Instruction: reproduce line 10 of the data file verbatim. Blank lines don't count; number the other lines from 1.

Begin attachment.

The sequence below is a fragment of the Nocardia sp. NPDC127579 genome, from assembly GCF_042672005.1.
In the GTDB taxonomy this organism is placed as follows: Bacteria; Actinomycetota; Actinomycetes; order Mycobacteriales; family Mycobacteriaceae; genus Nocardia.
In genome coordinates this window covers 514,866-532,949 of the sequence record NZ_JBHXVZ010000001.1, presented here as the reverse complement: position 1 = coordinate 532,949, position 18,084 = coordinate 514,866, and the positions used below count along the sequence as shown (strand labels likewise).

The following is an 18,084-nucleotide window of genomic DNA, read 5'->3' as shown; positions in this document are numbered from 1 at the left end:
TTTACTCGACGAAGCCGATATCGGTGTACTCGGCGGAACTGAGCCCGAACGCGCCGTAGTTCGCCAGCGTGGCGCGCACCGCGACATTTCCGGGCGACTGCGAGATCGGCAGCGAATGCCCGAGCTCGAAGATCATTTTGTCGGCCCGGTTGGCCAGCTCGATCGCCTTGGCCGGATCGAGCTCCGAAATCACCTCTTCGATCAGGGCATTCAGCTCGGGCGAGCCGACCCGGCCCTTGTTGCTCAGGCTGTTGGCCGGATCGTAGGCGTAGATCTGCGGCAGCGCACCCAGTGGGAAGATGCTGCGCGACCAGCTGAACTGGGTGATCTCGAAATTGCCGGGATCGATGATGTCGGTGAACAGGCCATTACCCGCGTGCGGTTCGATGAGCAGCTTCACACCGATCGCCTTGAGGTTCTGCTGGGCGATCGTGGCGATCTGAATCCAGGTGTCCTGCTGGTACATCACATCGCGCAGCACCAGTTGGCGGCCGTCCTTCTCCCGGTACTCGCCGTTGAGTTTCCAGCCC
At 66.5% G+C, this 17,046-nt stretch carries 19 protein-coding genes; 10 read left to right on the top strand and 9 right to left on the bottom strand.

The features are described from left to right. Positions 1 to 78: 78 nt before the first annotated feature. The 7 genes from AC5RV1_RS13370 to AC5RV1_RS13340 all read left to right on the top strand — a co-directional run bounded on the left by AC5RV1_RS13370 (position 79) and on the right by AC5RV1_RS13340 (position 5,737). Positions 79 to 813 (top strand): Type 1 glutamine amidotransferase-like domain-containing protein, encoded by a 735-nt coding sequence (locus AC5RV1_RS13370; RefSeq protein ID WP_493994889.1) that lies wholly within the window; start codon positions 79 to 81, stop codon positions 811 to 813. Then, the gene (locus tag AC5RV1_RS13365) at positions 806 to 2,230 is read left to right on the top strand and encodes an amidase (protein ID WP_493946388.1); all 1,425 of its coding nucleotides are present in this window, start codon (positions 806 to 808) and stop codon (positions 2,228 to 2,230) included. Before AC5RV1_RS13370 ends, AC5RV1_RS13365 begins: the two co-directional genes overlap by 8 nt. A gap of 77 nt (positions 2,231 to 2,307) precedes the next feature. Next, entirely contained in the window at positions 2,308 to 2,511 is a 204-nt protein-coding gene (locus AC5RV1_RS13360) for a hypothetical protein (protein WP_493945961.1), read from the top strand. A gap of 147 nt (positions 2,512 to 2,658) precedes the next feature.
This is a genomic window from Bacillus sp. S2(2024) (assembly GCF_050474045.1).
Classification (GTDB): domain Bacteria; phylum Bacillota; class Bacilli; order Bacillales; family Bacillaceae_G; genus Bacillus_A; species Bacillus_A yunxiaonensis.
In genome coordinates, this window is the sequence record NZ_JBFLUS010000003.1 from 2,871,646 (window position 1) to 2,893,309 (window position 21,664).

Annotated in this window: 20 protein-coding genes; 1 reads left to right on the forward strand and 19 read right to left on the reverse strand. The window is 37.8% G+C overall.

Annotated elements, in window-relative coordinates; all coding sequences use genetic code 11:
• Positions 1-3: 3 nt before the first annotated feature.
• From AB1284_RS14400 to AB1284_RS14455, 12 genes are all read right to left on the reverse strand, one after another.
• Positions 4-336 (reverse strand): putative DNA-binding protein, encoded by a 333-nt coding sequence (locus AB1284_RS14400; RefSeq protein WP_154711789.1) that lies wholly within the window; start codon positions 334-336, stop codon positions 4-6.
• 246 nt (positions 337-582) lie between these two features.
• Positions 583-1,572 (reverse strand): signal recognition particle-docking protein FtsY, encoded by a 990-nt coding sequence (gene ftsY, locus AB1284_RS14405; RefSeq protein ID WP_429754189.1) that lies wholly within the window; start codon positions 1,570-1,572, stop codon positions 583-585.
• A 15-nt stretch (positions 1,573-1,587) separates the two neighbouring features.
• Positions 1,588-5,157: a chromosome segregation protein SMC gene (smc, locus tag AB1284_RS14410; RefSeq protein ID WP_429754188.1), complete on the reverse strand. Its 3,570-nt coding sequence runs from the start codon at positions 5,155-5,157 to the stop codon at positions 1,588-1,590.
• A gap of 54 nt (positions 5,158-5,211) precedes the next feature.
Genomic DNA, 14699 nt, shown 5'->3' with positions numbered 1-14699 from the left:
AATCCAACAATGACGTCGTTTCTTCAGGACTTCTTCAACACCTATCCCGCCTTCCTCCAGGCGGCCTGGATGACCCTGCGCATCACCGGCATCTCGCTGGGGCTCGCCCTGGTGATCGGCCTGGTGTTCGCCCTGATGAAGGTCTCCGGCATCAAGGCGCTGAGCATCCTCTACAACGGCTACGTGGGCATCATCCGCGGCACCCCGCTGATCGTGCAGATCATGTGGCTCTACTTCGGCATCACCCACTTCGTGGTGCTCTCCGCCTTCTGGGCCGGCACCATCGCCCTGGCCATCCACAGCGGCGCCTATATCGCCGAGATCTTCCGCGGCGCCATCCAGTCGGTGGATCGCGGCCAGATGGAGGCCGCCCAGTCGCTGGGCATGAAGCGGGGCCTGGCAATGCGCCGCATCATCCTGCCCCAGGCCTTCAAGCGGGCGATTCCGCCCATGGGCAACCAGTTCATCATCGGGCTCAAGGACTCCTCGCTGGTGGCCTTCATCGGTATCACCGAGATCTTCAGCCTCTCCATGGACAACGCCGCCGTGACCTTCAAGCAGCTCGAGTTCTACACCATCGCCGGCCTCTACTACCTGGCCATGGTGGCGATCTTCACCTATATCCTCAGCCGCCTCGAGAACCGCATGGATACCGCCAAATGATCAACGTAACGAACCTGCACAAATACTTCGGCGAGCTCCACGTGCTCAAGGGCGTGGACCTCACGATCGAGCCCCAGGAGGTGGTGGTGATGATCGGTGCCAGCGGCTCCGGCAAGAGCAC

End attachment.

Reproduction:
In genome coordinates, this window is the sequence record NZ_JBFLUS010000003.1 from 2,871,646 (window position 1) to 2,893,309 (window position 21,664).